In contrast to the heathen tendency towards the numen locale, the locally defined and limited deity, the “God of our fathers” expresses a completely different approach. He is not the god of a place, but the god of men: the God of Abraham, Isaac and Jacob. He is therefore not bound to one spot, but present and powerful wherever man is. In this fashion one arrives at a completely different way of thinking about God. God is seen on the plane of I and You, not on the plane of the spatial. He thus moves away into the transcendence of the illimitable and by this very fact shows himself to be he who is always (not just at one point) near, whose power is boundless. He is not anywhere in particular; he is to be found at any place where man is and where man lets himself be found by him. […] The fathers of Israel thus made a choice of the greatest importance: they opted for the numen personale as opposed to the numen locale, for the personal and person-centred God, who is to be thought of and found on the plane of I and You, not primarily in holy places. This basic characteristic of [God] remained the one sustaining element not only of the religion of Israel, but also of the New Testament faith: the emanation of God’s personality, the understanding of God on the plane defined by the I-and-You relationship. […]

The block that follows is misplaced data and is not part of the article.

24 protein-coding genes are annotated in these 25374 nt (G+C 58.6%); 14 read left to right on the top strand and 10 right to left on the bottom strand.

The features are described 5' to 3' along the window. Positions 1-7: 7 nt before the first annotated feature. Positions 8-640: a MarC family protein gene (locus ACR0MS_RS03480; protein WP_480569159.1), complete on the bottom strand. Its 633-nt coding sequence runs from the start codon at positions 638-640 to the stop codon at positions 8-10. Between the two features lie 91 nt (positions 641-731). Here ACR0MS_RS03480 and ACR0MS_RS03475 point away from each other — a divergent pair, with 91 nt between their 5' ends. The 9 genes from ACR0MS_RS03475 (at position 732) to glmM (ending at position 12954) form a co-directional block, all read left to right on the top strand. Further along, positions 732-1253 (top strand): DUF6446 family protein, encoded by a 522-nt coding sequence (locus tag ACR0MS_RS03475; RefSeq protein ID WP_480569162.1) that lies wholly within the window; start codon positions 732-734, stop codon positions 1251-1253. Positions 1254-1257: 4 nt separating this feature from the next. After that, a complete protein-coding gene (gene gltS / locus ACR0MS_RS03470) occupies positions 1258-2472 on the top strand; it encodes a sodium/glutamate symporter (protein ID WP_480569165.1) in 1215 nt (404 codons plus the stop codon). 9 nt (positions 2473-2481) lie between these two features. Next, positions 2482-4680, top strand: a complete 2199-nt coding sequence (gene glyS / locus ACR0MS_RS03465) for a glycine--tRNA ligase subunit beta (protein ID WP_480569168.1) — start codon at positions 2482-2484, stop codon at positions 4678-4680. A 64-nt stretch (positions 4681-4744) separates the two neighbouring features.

After all our reflections we must now finally ask in completely general terms: What is a name really? And what is the point of speaking of a name of God? I do not want to undertake a detailed analysis of this question – this is not the place for such an analysis – but simply to try to indicate in a few lines what seem to me to be the essential points. First, we can say that there is a fundamental difference between the purpose of a concept and that of a name. The concept tries to perceive the nature of the thing as it is in itself. The name, on the other hand, does not ask after the nature of thing as it exists independently of me; it is concerned to make the thing nameable, that is, “invocable”; to establish a relation to it. […] Let us take an example: if I know of someone that he falls under the concept “man”, this is still not enough to enable me to establish a relation to him. Only the name makes him nameable; through the name the other enters into the structure, so to speak, of my fellow-humanity; through the name I can call him. Thus the name signifies and effects the social incorporation, the inclusion in the structure of social relations. Anyone who is still regarded only as a number is excluded from the structure of fellow-humanity. But the name establishes the relation of fellow humanity. It gives to a being the “invocability” from which co-existence with the namer arises.